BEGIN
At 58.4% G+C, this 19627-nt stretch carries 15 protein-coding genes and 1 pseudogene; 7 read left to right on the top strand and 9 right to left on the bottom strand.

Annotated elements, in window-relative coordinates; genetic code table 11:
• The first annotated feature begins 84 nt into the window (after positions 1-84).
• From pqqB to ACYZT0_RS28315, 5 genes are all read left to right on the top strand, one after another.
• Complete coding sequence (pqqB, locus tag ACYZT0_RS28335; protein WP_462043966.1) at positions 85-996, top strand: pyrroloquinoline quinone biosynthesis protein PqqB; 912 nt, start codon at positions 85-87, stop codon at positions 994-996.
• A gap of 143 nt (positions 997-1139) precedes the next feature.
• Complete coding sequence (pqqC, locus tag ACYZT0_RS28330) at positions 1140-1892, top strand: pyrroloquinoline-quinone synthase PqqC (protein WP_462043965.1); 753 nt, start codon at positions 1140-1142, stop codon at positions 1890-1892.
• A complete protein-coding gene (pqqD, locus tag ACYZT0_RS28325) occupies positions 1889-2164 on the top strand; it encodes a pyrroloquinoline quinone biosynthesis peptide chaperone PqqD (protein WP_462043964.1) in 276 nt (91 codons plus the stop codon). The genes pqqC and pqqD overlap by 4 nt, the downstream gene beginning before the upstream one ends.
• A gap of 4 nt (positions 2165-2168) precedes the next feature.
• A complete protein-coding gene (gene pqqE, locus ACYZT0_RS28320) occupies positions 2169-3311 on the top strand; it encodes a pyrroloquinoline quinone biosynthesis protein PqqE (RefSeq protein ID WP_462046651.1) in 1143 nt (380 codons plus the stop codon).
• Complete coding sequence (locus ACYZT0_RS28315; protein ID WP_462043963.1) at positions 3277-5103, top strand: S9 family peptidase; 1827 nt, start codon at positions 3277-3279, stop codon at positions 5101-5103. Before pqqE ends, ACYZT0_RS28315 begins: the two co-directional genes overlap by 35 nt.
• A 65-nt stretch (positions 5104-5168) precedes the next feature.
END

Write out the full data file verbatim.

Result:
At 58.4% G+C, this 19627-nt stretch carries 15 protein-coding genes and 1 pseudogene; 7 read left to right on the top strand and 9 right to left on the bottom strand.

Annotated elements, in window-relative coordinates; genetic code table 11:
• The first annotated feature begins 84 nt into the window (after positions 1-84).
• From pqqB to ACYZT0_RS28315, 5 genes are all read left to right on the top strand, one after another.
• Complete coding sequence (pqqB, locus tag ACYZT0_RS28335; protein WP_462043966.1) at positions 85-996, top strand: pyrroloquinoline quinone biosynthesis protein PqqB; 912 nt, start codon at positions 85-87, stop codon at positions 994-996.
• A gap of 143 nt (positions 997-1139) precedes the next feature.
• Complete coding sequence (pqqC, locus tag ACYZT0_RS28330) at positions 1140-1892, top strand: pyrroloquinoline-quinone synthase PqqC (protein WP_462043965.1); 753 nt, start codon at positions 1140-1142, stop codon at positions 1890-1892.
• A complete protein-coding gene (pqqD, locus tag ACYZT0_RS28325) occupies positions 1889-2164 on the top strand; it encodes a pyrroloquinoline quinone biosynthesis peptide chaperone PqqD (protein WP_462043964.1) in 276 nt (91 codons plus the stop codon). The genes pqqC and pqqD overlap by 4 nt, the downstream gene beginning before the upstream one ends.
• A gap of 4 nt (positions 2165-2168) precedes the next feature.
• A complete protein-coding gene (gene pqqE, locus ACYZT0_RS28320) occupies positions 2169-3311 on the top strand; it encodes a pyrroloquinoline quinone biosynthesis protein PqqE (RefSeq protein ID WP_462046651.1) in 1143 nt (380 codons plus the stop codon).
• Complete coding sequence (locus ACYZT0_RS28315; protein ID WP_462043963.1) at positions 3277-5103, top strand: S9 family peptidase; 1827 nt, start codon at positions 3277-3279, stop codon at positions 5101-5103. Before pqqE ends, ACYZT0_RS28315 begins: the two co-directional genes overlap by 35 nt.
• A 65-nt stretch (positions 5104-5168) precedes the next feature.